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If you are a CEO, an executive team member or a leader heading up a business unit or corporate function, there are some important questions to keep in mind regarding leadership continuity.

  1. Who is your successor?
  2. Who is your successor’s successor?
  3. How often do you review your bench strength?
  4. How effective is your pipeline that builds your bench strength?

In my experience, here is what typically happens when I ask these questions at organizations. Most of the senior leaders that I have encountered can answer the first question. The second question is a little more difficult for them to address. The third question makes them realize they should add a regular bench strength review to their “to do” list. The fourth question usually prompts a concerned “I don’t know” response.

All of these questions relate to succession management which is on the radar of human resources (HR), but it is not always a consistent item on the radar of senior executives. If this is the case in your organization, these points may help to keep it on executive radar:

  • A bench strength shortfall is the third largest cause of stalls in corporate revenue growth (Corporate Strategy Board)
  • Companies with stronger leadership benches are four times more likely to outperform their peers in revenue growth (Corporate Leadership Council)

By emphasizing these two key points, I have found that senior leadership is much more willing to give the appropriate amount of attention to succession management. This attention subsequently provides a way to ensure the execution of succession management is more than a mere popularity contest.

More specifically, succession management is not just a way to promote people who are well-liked by others or to identify backup candidates for top positions in the organizational hierarchy. Succession management is a systematic way of building feeder sources of candidates throughout an organization’s pipeline that enables leadership continuity. Based on the work of Mahler as well as Charan, Drotter and Noel, this pipeline covers the following progression through the organizational hierarchy:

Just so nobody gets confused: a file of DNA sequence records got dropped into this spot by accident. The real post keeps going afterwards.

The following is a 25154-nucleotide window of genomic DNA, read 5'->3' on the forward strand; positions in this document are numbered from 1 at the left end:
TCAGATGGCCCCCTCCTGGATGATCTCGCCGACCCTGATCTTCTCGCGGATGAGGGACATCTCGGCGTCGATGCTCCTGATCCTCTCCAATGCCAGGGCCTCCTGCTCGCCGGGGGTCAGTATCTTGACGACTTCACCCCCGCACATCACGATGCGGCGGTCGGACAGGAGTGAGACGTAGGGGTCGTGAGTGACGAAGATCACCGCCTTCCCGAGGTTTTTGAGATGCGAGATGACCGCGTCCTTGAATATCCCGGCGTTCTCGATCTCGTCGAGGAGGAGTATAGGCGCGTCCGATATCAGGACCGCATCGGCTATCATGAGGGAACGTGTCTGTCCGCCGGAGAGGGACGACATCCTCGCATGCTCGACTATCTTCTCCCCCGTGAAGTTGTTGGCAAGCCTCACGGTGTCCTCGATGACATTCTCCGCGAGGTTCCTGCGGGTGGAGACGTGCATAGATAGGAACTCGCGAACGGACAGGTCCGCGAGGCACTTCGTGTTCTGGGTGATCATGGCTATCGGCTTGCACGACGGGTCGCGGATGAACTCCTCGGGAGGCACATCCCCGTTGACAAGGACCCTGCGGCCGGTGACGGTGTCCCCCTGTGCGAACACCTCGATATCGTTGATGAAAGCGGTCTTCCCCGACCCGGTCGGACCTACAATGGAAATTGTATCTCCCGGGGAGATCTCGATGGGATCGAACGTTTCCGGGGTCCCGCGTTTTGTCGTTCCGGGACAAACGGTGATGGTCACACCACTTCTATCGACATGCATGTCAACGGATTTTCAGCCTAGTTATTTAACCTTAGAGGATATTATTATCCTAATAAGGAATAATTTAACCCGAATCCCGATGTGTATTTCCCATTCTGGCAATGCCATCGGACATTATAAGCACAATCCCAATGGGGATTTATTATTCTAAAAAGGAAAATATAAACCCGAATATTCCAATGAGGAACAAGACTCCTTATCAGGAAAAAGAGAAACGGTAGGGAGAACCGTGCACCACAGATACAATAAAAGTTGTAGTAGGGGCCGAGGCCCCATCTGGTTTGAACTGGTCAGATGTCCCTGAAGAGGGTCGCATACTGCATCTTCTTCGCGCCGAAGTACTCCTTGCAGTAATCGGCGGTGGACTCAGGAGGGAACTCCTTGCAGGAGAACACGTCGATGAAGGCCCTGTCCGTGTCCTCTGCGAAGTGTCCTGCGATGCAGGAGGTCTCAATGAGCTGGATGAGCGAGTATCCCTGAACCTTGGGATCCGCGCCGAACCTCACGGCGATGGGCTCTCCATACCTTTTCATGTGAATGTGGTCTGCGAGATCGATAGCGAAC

• Manage self
  • Manage others
  • Manage managers
  • Manage a function
  • Manage a business
  • Manage general managers
  • Manage the enterprise

The feeder sources for the pipeline are especially important as you progress from manage others to manage the enterprise. Incidentally, succession management should not be the sole responsibility of HR. While HR should guide the succession management process, it should not necessarily own it. In order to make sure that succession management is an ongoing process and not just a periodic task to complete, leaders across the organization need to drive it and have metrics to gauge its impact. In order to give you an idea of potential metrics, here are some examples:

  • Total number of distinct successors in the feeder source per critical position
  • Percentage of positions without a “ready now” candidate
  • Percentage of employees making cross-business unit moves in the past X years
  • Utilization rate of development programs by high-potential and designated successor populations
  • Designated successor retention rate

As you continue to consider the specifics for improving your leadership pipeline, be aware that effective succession management integrates other human capital components. These components range from leadership development to performance management. This integration makes sure potential successors are continuing to develop needed capabilities as they are accomplishing objectives in their current roles. Now that you have all of this information, here is one last question: How close is your organization to having a robust succession management process?


Ryan Lahti is the founder and managing principal of OrgLeader, LLC. Stay up to date on Ryan’s STEM-based organization tweets here: @ryanlahti

(Photo: Dollar Photo Club)